News Legislation

Online Gambling bill presented for Cordoba

Last Updated on by James King

After two provinces in the Argentine capital Buenos Aires passed legislation to allow online gambling, Cordoba could well be set to follow, after it was revealed that a bill had been put forward to the legislature.

Such a bill was proposed for a number of reasons, not least the potential financial benefit of the province via revenue generated by taxing gambling companies, but also to eradicate illegal online gambling which is particularly rife.

What does the proposal include?

Details of the bill relate to this covering licenses for operators with casino games (slots and table games), in addition to lotteries and sports betting, and as a result, licences can be awarded to any online casino that is a resident in the Cordoba province.

However, similar to Buenos Aires, any international operator brand is required to have a national partner, with these unable to contribute more than 35 per cent towards the licence, which would last for two decades.

Further, every operator that requests a licence will be required to make sure that all of its games and slots have deposit limits in place, as well as a temporary or permanent self-exclusion feature for players, in a bid to combat potential gambling addiction. Also, they must include a warning that triggers when players have been wagering for three hours, with this set to repeat for every hour after.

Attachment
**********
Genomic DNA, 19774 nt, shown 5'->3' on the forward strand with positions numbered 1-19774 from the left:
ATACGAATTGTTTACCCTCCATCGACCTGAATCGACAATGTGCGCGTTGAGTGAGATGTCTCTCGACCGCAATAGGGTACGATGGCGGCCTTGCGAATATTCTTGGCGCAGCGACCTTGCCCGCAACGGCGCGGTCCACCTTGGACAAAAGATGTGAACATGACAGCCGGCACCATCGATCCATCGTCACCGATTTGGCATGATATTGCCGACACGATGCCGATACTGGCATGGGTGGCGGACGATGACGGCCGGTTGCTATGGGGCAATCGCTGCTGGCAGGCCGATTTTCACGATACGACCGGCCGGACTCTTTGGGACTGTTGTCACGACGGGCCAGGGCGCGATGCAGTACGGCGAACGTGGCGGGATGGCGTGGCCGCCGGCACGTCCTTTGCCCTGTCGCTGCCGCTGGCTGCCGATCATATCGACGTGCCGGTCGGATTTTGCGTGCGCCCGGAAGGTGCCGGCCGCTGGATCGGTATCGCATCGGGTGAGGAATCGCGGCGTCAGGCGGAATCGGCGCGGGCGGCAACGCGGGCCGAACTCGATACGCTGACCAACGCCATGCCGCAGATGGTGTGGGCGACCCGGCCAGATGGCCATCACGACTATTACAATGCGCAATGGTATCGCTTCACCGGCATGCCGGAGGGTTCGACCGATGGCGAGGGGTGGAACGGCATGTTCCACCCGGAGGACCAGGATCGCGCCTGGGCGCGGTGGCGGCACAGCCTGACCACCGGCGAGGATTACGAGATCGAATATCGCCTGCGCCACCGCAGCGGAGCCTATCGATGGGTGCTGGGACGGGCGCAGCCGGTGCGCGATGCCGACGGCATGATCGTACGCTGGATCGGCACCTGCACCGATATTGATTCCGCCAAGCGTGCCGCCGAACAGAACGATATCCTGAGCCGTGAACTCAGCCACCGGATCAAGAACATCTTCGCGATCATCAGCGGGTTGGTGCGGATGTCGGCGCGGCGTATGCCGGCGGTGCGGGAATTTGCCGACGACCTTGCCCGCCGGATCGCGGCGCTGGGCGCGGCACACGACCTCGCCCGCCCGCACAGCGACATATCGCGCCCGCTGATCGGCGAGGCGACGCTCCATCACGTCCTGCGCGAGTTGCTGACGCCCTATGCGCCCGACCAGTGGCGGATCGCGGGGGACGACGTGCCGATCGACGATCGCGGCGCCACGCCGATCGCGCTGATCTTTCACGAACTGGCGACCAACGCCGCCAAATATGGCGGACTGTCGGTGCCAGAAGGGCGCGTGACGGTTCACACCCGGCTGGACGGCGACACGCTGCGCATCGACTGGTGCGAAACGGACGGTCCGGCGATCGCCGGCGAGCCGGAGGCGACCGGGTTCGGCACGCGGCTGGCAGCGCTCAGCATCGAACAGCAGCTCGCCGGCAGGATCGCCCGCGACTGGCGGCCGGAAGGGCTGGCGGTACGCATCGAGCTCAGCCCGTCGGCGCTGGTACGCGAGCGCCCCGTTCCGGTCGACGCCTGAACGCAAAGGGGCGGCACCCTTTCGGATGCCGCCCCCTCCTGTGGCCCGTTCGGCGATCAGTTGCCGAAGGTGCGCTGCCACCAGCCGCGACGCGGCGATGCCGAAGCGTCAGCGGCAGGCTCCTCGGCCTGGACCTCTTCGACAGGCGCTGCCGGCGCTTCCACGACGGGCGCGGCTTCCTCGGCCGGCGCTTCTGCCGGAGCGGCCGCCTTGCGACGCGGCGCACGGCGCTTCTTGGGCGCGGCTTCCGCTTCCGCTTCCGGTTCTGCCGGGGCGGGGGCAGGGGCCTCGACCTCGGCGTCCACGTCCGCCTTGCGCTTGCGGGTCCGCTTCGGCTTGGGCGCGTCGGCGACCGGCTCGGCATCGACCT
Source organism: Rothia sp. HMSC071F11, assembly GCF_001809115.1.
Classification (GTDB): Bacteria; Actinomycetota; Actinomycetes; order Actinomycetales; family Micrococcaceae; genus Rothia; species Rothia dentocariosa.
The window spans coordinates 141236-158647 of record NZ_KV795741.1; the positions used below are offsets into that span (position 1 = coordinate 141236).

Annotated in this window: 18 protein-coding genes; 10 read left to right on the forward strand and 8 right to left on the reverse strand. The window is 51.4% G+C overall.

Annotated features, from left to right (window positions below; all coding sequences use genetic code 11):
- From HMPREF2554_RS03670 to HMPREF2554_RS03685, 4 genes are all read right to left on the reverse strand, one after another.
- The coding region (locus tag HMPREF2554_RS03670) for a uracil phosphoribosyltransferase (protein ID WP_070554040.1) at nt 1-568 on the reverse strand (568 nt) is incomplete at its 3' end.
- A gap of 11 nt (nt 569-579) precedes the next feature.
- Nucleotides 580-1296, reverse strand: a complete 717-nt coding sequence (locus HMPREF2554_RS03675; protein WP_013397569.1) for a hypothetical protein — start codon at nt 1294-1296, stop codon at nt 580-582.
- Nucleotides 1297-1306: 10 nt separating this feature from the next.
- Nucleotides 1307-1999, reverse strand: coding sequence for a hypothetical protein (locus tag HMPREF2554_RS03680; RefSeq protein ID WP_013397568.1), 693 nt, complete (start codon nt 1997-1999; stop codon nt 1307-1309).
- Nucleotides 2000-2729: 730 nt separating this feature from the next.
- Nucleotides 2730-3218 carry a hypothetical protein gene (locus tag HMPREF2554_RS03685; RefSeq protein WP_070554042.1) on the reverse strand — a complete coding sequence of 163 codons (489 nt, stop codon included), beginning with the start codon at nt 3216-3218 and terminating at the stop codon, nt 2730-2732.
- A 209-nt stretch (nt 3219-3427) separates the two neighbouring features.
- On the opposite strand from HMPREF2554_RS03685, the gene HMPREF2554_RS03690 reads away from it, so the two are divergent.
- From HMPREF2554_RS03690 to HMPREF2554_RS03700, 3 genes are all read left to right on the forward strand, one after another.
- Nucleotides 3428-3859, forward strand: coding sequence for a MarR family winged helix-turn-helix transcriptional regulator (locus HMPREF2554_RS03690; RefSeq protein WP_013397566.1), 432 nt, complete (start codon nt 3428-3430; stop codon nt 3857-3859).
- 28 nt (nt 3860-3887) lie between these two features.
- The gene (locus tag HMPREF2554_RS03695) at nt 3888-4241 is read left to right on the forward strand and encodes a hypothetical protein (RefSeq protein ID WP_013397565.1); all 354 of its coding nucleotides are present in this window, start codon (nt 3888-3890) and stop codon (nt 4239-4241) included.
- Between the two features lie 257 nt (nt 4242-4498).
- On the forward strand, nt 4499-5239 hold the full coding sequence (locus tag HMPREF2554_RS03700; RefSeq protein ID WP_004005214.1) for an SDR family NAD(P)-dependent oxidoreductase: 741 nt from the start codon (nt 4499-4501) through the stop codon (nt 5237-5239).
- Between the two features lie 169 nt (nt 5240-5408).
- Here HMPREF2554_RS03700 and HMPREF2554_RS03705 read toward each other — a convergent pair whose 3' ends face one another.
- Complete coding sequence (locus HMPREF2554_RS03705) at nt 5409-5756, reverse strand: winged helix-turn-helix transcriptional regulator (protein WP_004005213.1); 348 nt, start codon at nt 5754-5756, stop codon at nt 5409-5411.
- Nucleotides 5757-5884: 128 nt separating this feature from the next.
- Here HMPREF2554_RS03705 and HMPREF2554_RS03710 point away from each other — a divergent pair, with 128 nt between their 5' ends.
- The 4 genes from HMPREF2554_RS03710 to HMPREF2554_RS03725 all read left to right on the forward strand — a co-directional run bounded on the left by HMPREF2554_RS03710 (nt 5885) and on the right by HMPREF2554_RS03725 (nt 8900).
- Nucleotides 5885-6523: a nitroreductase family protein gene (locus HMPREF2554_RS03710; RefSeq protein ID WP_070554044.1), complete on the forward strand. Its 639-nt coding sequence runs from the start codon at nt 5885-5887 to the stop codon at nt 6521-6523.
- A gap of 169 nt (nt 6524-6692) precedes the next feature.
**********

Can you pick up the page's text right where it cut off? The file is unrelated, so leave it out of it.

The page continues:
Argentina a market to watch?

South America has gradually been upping the ante over the last couple of years when it comes to online gambling, with countries such as Colombia, Brazil and Chile making forays into the industry.

However, Argentina is being predicted to be the biggest market on the continent once things get going, with 14 provinces (including Buenos Aires) already having passed online gambling bills.

Buenos Aires is a particularly densely populated city and in places with considerable levels of disposable income and somewhat of a proclivity for gambling, reflected by a number of land-based casinos already available to residents in the city.

While Cordoba is unlikely to reach such levels in terms of potential revenue, it could well make an impact on the market, with the demand clearly there, according to lawmakers.